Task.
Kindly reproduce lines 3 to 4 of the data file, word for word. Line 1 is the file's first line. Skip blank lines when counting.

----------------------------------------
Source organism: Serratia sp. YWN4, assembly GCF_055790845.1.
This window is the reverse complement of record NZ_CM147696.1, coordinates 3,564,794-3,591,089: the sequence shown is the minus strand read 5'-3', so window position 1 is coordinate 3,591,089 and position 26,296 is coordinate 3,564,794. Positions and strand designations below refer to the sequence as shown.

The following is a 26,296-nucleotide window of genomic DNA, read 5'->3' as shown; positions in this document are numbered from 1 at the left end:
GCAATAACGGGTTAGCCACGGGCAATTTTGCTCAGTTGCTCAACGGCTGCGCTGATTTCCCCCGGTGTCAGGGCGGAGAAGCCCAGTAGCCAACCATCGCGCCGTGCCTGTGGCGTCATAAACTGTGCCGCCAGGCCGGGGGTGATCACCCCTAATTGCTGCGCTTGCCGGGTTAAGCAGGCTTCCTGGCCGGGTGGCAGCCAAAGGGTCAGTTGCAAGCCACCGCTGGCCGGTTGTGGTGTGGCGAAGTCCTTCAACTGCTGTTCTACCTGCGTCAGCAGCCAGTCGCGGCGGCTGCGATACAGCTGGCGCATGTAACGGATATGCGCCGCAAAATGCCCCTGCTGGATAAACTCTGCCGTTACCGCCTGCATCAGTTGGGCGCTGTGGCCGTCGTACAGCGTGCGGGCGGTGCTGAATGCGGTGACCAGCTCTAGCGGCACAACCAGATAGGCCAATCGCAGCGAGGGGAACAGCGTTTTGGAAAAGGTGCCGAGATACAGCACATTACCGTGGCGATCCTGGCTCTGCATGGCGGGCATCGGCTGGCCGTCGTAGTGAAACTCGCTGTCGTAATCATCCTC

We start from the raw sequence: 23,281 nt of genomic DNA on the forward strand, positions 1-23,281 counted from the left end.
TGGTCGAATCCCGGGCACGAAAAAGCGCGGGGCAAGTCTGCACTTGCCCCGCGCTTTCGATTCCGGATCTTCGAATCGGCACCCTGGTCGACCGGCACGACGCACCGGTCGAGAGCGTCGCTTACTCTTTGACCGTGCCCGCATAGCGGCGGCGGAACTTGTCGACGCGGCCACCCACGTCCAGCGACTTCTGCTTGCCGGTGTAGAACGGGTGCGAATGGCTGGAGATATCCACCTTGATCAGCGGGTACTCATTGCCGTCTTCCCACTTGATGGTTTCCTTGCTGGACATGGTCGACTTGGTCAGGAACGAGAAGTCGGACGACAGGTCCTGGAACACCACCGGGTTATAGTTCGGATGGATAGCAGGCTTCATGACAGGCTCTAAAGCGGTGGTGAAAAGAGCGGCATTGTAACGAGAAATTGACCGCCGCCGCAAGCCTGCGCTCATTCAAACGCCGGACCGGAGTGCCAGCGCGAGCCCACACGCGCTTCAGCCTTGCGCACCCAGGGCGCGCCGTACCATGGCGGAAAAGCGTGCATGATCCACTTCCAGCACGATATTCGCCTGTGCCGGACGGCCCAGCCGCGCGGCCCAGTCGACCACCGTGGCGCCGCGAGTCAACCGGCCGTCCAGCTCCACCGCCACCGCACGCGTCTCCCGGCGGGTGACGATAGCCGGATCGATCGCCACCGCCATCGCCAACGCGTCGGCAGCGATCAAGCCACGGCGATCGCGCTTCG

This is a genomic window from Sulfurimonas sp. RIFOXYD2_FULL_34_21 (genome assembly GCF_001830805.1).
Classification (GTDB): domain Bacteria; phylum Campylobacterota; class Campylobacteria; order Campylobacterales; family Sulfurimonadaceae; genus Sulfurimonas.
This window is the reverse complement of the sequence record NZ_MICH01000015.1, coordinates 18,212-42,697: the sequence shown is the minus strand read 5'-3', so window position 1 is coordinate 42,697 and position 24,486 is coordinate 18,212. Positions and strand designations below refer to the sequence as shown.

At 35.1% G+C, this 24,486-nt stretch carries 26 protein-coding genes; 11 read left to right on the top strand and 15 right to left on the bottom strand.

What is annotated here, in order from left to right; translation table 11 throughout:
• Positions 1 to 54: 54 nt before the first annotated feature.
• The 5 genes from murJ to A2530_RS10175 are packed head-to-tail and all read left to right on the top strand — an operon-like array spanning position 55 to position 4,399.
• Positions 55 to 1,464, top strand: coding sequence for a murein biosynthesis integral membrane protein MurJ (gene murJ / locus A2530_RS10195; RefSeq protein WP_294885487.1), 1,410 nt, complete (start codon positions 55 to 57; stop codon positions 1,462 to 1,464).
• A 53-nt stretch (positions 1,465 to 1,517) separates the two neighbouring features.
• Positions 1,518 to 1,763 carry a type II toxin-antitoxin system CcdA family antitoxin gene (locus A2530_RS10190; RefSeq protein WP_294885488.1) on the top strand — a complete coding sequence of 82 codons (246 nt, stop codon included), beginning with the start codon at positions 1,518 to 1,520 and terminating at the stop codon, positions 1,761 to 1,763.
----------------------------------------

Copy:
The following is a 26,296-nucleotide window of genomic DNA, read 5'->3' as shown; positions in this document are numbered from 1 at the left end:
GCAATAACGGGTTAGCCACGGGCAATTTTGCTCAGTTGCTCAACGGCTGCGCTGATTTCCCCCGGTGTCAGGGCGGAGAAGCCCAGTAGCCAACCATCGCGCCGTGCCTGTGGCGTCATAAACTGTGCCGCCAGGCCGGGGGTGATCACCCCTAATTGCTGCGCTTGCCGGGTTAAGCAGGCTTCCTGGCCGGGTGGCAGCCAAAGGGTCAGTTGCAAGCCACCGCTGGCCGGTTGTGGTGTGGCGAAGTCCTTCAACTGCTGTTCTACCTGCGTCAGCAGCCAGTCGCGGCGGCTGCGATACAGCTGGCGCATGTAACGGATATGCGCCGCAAAATGCCCCTGCTGGATAAACTCTGCCGTTACCGCCTGCATCAGTTGGGCGCTGTGGCCGTCGTACAGCGTGCGGGCGGTGCTGAATGCGGTGACCAGCTCTAGCGGCACAACCAGATAGGCCAATCGCAGCGAGGGGAACAGCGTTTTGGAAAAGGTGCCGAGATACAGCACATTACCGTGGCGATCCTGGCTCTGCATGGCGGGCATCGGCTGGCCGTCGTAGTGAAACTCGCTGTCGTAATCATCCTC